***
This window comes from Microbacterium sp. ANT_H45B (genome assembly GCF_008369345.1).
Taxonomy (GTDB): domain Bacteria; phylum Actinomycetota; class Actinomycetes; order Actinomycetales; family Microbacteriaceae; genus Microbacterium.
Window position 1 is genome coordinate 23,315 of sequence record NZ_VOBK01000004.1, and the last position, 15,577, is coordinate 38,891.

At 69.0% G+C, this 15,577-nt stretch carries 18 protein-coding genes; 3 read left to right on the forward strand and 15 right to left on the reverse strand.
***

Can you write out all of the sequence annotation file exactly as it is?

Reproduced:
This window comes from Microbacterium sp. ANT_H45B (genome assembly GCF_008369345.1).
Taxonomy (GTDB): domain Bacteria; phylum Actinomycetota; class Actinomycetes; order Actinomycetales; family Microbacteriaceae; genus Microbacterium.
Window position 1 is genome coordinate 23,315 of sequence record NZ_VOBK01000004.1, and the last position, 15,577, is coordinate 38,891.

At 69.0% G+C, this 15,577-nt stretch carries 18 protein-coding genes; 3 read left to right on the forward strand and 15 right to left on the reverse strand.